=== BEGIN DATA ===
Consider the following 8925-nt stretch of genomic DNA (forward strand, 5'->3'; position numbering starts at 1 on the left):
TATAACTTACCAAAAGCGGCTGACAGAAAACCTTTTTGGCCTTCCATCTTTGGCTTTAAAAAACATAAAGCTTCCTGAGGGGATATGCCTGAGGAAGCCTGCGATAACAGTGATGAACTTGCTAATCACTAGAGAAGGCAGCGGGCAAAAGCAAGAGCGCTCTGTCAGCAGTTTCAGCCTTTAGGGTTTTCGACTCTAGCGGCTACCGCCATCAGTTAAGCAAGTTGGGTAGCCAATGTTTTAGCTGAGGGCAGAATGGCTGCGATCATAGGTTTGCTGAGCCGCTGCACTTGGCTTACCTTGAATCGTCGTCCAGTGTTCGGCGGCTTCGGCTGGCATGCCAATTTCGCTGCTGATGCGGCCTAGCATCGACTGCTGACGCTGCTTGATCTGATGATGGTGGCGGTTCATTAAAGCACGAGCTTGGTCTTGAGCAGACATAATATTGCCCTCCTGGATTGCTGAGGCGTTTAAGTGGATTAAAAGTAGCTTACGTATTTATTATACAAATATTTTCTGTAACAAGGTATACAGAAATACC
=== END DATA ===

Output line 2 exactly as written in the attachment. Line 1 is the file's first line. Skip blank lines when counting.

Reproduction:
TATAACTTACCAAAAGCGGCTGACAGAAAACCTTTTTGGCCTTCCATCTTTGGCTTTAAAAAACATAAAGCTTCCTGAGGGGATATGCCTGAGGAAGCCTGCGATAACAGTGATGAACTTGCTAATCACTAGAGAAGGCAGCGGGCAAAAGCAAGAGCGCTCTGTCAGCAGTTTCAGCCTTTAGGGTTTTCGACTCTAGCGGCTACCGCCATCAGTTAAGCAAGTTGGGTAGCCAATGTTTTAGCTGAGGGCAGAATGGCTGCGATCATAGGTTTGCTGAGCCGCTGCACTTGGCTTACCTTGAATCGTCGTCCAGTGTTCGGCGGCTTCGGCTGGCATGCCAATTTCGCTGCTGATGCGGCCTAGCATCGACTGCTGACGCTGCTTGATCTGATGATGGTGGCGGTTCATTAAAGCACGAGCTTGGTCTTGAGCAGACATAATATTGCCCTCCTGGATTGCTGAGGCGTTTAAGTGGATTAAAAGTAGCTTACGTATTTATTATACAAATATTTTCTGTAACAAGGTATACAGAAATACC